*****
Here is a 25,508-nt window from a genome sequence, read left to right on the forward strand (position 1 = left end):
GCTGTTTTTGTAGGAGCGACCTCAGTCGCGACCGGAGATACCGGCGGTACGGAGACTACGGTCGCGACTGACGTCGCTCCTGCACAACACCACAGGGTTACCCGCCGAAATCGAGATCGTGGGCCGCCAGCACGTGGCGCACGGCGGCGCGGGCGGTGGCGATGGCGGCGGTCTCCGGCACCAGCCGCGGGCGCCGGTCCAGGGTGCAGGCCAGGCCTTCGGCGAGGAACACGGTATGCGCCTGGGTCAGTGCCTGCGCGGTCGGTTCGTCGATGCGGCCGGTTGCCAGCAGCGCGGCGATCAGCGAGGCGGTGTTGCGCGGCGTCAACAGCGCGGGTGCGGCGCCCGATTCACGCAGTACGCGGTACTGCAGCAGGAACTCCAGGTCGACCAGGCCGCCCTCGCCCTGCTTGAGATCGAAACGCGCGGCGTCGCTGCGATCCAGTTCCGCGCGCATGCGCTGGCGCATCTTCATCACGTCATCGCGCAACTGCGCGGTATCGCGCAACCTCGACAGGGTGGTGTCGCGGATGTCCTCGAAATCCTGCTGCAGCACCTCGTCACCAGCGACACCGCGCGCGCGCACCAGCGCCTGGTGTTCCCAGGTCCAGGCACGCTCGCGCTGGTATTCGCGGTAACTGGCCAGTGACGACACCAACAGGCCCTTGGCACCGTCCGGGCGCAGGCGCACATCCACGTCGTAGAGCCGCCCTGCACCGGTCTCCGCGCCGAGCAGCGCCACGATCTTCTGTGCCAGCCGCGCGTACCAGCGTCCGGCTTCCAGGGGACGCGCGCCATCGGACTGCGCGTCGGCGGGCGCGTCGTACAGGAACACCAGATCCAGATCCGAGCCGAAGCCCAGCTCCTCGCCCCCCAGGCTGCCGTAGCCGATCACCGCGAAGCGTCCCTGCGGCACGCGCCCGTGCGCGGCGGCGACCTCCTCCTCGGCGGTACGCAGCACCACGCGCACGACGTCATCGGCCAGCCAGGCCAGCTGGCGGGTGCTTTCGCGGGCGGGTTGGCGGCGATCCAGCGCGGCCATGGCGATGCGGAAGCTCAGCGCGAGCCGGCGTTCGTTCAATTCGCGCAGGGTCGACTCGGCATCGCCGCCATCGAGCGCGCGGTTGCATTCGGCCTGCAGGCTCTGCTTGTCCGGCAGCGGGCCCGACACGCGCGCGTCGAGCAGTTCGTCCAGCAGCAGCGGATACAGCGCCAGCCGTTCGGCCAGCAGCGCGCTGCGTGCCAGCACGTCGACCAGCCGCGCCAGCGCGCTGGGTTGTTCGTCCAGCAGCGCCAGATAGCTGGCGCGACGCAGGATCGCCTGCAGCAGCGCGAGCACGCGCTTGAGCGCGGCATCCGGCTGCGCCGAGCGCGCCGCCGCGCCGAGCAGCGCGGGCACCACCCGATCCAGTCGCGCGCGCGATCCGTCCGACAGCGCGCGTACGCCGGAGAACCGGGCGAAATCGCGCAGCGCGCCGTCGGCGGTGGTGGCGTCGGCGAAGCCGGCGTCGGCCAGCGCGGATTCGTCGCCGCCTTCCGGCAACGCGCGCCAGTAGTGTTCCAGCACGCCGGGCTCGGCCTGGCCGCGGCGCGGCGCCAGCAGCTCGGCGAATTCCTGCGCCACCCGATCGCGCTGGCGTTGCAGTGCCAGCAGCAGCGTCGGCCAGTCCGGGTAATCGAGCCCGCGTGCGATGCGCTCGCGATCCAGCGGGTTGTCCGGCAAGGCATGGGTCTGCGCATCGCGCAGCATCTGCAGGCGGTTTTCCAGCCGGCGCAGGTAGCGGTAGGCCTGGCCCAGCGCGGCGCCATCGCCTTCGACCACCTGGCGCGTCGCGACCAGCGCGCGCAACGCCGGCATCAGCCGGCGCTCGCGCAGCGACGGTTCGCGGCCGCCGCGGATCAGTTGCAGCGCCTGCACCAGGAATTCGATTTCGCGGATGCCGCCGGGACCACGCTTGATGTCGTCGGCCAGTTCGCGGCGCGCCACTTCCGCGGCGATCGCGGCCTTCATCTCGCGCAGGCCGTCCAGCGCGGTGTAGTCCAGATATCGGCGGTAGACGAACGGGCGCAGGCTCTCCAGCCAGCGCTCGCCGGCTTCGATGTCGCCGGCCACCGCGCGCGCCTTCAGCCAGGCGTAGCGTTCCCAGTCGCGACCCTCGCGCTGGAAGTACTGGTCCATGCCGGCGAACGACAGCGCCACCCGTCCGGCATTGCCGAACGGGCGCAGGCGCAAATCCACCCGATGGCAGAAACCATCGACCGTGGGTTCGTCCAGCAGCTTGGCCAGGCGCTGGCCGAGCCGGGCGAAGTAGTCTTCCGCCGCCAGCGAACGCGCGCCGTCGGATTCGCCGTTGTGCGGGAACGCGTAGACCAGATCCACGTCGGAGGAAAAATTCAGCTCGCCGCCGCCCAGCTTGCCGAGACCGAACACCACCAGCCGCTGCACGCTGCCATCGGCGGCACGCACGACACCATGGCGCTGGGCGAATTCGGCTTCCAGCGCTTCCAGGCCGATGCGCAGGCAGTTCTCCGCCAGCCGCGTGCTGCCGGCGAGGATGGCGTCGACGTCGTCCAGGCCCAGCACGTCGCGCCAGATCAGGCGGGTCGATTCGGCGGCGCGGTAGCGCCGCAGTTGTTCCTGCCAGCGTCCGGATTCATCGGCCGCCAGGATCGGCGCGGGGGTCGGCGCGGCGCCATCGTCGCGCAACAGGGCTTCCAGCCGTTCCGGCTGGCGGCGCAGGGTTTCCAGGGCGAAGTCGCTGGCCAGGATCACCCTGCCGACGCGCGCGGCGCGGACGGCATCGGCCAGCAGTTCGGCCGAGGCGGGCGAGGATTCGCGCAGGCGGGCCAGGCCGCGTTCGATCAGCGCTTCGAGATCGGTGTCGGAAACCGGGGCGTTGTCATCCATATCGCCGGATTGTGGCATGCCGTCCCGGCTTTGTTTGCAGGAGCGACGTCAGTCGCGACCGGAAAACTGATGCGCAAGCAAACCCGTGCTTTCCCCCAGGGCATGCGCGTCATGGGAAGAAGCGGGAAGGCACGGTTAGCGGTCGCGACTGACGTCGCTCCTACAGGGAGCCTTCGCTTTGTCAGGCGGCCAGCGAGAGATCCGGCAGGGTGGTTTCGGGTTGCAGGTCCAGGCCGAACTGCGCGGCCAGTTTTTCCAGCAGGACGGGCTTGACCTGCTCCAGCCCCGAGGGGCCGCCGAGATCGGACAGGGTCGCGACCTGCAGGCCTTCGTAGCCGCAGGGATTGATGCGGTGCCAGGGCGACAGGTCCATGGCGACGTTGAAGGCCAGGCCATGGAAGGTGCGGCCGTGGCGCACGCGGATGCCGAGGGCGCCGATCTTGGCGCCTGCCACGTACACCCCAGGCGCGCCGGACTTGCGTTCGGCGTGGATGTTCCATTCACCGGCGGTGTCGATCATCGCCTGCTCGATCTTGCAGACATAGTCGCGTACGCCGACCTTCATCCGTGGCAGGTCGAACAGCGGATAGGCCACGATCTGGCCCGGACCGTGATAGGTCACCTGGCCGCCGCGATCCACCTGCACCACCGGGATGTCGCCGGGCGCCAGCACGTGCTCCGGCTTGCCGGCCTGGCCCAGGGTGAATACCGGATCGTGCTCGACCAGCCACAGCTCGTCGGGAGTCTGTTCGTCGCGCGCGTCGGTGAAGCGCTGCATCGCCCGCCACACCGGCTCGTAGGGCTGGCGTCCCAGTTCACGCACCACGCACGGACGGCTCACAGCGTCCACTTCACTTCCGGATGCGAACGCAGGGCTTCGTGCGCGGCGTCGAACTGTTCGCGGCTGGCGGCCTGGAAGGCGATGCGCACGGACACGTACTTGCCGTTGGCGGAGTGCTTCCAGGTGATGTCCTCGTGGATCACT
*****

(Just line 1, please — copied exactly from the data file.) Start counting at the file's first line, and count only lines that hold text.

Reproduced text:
Here is a 25,508-nt window from a genome sequence, read left to right on the forward strand (position 1 = left end):